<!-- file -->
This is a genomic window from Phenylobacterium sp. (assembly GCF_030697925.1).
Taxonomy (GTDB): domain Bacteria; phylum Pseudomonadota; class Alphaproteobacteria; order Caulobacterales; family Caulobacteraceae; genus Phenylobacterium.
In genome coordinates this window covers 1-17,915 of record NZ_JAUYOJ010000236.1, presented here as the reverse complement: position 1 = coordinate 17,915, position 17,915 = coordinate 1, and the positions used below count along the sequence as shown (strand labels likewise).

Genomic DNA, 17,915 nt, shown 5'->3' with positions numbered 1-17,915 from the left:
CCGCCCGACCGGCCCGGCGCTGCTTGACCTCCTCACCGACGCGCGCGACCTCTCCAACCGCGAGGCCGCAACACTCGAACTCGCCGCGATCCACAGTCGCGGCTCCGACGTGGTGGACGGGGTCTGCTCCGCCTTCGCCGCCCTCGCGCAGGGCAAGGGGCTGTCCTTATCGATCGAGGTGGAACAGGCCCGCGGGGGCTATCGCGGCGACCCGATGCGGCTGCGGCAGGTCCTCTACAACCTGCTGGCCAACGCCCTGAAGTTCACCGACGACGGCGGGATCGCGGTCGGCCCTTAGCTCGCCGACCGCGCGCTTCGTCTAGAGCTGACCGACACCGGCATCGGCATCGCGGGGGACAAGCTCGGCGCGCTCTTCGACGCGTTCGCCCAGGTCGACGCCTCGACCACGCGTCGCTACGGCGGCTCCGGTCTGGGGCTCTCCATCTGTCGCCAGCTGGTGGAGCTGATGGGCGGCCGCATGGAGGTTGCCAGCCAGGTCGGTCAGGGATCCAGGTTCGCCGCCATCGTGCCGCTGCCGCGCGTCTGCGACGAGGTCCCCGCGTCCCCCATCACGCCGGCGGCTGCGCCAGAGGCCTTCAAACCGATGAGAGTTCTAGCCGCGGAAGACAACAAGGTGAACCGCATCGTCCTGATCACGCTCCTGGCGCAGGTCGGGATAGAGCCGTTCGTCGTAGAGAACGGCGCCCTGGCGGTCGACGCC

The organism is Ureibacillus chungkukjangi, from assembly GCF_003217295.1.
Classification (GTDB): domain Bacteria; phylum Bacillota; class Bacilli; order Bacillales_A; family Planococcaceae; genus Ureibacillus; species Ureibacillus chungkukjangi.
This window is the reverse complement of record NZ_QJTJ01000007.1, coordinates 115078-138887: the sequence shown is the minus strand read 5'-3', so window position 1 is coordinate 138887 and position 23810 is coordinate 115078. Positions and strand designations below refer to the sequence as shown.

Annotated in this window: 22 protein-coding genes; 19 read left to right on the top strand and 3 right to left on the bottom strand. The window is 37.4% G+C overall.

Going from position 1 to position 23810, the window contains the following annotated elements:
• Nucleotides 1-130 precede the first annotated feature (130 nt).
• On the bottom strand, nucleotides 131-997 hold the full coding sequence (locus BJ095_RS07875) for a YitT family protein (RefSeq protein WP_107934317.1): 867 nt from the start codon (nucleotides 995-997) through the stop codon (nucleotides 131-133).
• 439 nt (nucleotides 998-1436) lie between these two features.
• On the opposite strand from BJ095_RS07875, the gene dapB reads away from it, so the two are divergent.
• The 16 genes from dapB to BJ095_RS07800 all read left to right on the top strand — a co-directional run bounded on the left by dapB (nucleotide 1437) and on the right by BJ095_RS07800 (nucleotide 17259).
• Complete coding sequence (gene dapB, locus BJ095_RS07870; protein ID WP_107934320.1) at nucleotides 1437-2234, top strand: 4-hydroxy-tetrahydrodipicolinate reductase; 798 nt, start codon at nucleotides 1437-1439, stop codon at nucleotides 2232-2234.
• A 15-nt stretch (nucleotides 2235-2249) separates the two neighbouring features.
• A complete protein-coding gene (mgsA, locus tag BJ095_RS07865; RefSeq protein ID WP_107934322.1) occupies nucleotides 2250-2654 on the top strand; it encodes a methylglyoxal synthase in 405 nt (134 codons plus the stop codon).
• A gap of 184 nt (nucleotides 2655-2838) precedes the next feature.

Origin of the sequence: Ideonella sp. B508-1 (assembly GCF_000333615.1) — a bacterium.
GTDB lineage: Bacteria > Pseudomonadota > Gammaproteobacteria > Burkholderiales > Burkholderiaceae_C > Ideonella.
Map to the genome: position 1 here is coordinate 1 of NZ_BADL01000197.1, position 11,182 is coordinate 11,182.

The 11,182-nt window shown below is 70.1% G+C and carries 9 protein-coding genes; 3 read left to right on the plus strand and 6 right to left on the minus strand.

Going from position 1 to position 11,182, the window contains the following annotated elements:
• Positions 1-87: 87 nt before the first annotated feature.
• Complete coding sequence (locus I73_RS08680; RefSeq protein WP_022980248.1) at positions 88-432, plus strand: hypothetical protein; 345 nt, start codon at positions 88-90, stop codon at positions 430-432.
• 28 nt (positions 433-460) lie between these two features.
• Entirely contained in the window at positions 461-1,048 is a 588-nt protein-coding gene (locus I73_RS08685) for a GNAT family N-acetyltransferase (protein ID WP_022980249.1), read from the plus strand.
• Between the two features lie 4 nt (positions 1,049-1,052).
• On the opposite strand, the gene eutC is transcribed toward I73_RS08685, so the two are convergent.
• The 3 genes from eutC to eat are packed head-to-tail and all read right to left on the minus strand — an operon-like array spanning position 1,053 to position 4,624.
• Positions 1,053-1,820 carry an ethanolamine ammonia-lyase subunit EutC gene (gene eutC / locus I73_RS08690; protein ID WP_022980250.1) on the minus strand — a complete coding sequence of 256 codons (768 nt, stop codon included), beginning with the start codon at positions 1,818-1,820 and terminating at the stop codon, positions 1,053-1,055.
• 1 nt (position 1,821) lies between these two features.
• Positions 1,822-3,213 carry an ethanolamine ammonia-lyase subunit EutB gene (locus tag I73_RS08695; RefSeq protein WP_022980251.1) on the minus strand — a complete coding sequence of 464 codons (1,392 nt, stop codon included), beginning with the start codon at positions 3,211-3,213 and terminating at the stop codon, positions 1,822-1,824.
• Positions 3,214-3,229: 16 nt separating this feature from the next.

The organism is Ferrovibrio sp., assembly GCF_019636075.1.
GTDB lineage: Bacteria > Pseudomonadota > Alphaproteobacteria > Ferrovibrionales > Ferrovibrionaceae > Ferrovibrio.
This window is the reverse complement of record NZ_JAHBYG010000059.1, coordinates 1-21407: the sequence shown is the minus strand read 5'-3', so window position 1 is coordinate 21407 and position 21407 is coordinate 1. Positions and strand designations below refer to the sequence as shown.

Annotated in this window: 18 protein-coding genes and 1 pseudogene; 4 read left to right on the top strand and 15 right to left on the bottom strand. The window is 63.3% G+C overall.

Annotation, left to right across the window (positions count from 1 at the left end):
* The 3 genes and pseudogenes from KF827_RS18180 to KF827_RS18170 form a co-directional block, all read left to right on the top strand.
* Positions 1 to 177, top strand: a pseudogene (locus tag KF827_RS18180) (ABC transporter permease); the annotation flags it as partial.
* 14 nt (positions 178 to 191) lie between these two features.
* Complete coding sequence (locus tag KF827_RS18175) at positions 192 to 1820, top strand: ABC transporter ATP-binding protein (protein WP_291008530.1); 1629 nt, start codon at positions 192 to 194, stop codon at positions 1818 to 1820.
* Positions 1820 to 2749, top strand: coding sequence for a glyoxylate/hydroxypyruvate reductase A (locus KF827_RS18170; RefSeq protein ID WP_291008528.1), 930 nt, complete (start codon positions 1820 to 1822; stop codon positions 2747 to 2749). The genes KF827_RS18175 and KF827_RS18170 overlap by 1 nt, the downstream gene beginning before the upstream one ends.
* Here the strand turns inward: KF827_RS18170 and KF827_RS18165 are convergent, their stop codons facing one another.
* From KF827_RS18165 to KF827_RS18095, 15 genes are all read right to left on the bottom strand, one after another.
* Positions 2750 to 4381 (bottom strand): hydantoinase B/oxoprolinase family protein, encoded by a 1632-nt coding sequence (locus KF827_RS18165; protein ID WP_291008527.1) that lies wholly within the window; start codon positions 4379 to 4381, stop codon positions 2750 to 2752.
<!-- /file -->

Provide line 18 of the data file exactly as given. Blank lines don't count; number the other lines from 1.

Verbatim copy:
• A complete protein-coding gene (mgsA, locus tag BJ095_RS07865; RefSeq protein ID WP_107934322.1) occupies nucleotides 2250-2654 on the top strand; it encodes a methylglyoxal synthase in 405 nt (134 codons plus the stop codon).